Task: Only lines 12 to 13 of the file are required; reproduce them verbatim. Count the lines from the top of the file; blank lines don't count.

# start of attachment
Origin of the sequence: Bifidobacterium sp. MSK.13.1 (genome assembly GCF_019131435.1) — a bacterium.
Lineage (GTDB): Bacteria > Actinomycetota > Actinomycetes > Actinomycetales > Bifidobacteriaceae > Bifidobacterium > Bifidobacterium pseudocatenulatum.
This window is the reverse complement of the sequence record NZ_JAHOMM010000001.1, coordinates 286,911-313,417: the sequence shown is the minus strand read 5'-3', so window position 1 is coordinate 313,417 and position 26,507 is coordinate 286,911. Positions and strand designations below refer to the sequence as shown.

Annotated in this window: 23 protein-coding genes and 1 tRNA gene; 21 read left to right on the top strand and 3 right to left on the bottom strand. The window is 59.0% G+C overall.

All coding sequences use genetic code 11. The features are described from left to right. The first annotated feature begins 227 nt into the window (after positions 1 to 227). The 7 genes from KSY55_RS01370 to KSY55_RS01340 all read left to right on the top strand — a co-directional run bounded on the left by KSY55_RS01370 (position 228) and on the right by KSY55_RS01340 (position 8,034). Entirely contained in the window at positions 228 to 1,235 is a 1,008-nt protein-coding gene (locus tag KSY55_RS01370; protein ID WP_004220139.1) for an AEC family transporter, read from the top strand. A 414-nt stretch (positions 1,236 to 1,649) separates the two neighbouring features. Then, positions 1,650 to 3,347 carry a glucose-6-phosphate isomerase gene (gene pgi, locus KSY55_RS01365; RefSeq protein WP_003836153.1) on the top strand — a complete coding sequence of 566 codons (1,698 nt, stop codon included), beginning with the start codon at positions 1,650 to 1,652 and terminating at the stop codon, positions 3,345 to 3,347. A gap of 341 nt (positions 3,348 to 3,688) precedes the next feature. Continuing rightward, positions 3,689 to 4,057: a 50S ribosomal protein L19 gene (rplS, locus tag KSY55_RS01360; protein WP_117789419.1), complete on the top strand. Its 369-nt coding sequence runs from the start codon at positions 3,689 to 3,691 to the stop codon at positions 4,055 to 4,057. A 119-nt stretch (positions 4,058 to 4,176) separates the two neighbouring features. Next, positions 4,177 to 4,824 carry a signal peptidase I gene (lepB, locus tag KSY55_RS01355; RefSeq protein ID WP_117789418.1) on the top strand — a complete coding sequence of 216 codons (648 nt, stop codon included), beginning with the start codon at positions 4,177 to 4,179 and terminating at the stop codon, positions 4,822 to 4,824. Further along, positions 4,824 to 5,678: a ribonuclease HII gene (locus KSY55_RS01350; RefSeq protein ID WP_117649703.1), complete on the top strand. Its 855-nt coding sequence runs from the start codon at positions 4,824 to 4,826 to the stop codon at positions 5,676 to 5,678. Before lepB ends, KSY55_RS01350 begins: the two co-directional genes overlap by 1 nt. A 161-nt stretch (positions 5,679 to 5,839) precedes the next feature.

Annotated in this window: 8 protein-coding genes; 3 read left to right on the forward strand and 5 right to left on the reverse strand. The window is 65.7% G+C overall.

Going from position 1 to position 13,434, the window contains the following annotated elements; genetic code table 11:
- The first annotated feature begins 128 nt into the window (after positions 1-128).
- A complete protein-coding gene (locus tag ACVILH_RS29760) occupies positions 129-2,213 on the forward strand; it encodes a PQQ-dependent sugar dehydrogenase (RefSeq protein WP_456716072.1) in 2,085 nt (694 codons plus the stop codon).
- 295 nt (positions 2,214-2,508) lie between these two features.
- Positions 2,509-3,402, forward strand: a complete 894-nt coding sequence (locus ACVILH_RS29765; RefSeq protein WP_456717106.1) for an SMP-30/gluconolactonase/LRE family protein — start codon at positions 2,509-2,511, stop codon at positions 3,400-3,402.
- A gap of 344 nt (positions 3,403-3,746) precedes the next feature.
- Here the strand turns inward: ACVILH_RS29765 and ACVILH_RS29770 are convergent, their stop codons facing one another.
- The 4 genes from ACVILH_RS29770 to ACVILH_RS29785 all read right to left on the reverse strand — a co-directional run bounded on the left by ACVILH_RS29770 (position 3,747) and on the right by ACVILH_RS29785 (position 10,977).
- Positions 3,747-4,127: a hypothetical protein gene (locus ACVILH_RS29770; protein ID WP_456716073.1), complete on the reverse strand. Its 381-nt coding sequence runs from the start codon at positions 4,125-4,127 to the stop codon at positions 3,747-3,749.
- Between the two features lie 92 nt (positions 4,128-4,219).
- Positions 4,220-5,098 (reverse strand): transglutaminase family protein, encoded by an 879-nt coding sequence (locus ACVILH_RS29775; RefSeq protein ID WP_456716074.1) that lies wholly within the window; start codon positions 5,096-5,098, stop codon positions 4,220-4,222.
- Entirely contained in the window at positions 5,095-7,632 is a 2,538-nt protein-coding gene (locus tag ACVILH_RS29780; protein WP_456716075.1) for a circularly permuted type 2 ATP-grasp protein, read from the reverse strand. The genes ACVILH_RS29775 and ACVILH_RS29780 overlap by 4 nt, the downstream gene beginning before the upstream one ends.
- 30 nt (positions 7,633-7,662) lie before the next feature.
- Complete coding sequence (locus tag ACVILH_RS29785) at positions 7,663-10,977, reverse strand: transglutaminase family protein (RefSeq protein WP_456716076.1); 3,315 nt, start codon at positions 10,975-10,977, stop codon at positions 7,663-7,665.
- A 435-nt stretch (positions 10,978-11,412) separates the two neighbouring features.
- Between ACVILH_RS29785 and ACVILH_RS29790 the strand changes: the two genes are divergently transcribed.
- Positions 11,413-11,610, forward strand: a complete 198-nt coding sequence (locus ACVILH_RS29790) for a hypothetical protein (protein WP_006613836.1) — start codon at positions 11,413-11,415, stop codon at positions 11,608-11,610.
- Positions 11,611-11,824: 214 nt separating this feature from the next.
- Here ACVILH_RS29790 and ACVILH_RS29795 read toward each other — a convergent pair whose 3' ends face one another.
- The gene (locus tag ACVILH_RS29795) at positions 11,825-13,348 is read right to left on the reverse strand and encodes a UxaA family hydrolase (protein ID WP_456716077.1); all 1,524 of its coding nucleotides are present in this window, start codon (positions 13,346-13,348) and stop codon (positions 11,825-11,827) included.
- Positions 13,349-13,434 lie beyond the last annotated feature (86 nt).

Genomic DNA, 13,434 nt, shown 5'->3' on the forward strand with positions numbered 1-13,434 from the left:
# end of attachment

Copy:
- A gap of 344 nt (positions 3,403-3,746) precedes the next feature.
- Here the strand turns inward: ACVILH_RS29765 and ACVILH_RS29770 are convergent, their stop codons facing one another.